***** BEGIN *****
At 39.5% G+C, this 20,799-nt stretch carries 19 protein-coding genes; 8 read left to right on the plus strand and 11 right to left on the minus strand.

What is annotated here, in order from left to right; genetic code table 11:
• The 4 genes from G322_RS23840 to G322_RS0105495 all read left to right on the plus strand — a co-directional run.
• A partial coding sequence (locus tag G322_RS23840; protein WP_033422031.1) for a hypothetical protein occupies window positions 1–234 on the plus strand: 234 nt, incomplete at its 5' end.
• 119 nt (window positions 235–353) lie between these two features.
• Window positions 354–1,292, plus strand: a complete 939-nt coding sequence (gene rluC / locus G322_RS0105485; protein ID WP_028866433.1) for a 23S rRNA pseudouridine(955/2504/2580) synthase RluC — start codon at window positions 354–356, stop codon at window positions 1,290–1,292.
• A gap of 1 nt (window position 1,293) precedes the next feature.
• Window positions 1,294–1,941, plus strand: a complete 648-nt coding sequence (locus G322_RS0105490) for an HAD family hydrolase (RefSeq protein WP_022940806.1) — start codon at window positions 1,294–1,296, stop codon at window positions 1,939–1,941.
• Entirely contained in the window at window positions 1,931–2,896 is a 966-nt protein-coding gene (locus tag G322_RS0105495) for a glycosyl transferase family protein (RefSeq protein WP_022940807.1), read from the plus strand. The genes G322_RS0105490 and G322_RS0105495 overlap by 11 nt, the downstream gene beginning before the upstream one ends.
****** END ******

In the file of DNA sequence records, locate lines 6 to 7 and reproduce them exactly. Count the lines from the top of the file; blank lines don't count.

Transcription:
• Window positions 354–1,292, plus strand: a complete 939-nt coding sequence (gene rluC / locus G322_RS0105485; protein ID WP_028866433.1) for a 23S rRNA pseudouridine(955/2504/2580) synthase RluC — start codon at window positions 354–356, stop codon at window positions 1,290–1,292.
• A gap of 1 nt (window position 1,293) precedes the next feature.